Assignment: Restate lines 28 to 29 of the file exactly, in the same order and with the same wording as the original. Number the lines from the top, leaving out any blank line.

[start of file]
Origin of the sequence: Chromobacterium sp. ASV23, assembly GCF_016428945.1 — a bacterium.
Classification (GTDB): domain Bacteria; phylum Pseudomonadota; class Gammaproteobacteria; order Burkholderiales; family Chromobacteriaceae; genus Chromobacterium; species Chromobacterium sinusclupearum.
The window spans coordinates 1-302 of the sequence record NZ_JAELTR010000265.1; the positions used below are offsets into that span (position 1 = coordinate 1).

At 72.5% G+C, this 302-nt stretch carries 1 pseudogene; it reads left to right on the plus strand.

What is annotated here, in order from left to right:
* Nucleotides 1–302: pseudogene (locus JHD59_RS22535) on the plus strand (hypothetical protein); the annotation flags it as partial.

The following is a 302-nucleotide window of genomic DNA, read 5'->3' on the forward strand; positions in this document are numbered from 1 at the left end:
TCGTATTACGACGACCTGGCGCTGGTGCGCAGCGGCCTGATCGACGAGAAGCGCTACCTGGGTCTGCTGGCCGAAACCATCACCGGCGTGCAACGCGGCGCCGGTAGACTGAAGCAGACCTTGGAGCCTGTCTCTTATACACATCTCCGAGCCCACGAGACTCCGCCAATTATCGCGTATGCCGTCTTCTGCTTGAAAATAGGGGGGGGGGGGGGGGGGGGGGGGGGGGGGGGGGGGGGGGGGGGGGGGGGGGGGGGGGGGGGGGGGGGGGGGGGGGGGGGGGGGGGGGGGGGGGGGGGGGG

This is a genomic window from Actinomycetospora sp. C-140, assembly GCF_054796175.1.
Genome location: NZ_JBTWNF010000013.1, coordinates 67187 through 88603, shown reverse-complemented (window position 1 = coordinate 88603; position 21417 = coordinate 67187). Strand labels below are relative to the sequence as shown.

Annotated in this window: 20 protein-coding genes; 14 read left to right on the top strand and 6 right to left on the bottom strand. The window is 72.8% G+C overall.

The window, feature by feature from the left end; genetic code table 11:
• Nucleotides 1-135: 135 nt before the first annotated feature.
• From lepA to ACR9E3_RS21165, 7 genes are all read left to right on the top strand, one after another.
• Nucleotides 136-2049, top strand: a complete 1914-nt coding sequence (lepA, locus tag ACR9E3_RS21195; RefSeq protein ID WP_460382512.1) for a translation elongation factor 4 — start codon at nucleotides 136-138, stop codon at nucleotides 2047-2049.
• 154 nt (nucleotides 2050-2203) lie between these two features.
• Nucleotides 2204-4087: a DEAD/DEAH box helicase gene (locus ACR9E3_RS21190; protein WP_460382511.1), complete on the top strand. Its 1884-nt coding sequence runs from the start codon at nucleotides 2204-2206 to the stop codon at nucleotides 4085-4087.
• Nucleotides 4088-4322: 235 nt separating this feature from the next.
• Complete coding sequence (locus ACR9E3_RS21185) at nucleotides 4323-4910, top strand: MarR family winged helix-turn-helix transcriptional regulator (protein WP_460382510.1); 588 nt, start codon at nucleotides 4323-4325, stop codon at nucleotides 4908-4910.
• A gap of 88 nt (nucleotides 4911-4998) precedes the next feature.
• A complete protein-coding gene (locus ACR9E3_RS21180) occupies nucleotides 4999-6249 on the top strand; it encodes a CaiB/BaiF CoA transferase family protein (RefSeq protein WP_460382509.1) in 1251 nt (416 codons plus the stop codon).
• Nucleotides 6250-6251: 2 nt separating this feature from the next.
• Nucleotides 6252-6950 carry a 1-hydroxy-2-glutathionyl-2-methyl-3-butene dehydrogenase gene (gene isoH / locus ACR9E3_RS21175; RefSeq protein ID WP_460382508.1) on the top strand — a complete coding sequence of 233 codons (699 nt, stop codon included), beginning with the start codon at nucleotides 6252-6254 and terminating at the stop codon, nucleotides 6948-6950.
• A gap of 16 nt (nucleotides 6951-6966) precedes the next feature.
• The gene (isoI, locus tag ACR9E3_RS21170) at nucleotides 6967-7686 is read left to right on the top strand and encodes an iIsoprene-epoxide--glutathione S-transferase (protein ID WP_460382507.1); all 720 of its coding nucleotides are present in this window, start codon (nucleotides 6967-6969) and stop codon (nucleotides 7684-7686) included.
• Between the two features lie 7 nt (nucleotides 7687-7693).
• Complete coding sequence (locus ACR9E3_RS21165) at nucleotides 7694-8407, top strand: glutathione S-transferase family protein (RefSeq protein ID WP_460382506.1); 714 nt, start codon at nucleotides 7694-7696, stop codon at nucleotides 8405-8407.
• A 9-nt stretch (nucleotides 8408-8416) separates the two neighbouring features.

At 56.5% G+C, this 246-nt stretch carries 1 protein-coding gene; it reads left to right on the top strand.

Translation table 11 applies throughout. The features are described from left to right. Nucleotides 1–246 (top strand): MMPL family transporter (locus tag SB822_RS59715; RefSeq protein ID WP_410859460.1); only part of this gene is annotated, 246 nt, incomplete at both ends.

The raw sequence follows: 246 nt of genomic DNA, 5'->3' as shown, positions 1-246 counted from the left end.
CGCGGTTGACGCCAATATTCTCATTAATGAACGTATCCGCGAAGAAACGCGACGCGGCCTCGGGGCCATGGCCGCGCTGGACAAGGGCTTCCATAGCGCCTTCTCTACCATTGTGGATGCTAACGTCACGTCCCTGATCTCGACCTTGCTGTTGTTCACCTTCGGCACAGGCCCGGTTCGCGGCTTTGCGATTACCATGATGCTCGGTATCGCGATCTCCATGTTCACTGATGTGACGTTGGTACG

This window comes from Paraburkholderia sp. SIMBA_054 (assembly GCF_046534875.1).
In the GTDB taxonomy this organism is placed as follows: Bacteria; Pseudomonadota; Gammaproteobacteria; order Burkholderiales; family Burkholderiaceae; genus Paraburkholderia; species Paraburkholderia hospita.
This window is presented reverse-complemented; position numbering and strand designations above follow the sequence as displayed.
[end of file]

• A 9-nt stretch (nucleotides 8408-8416) separates the two neighbouring features.

At 56.5% G+C, this 246-nt stretch carries 1 protein-coding gene; it reads left to right on the top strand.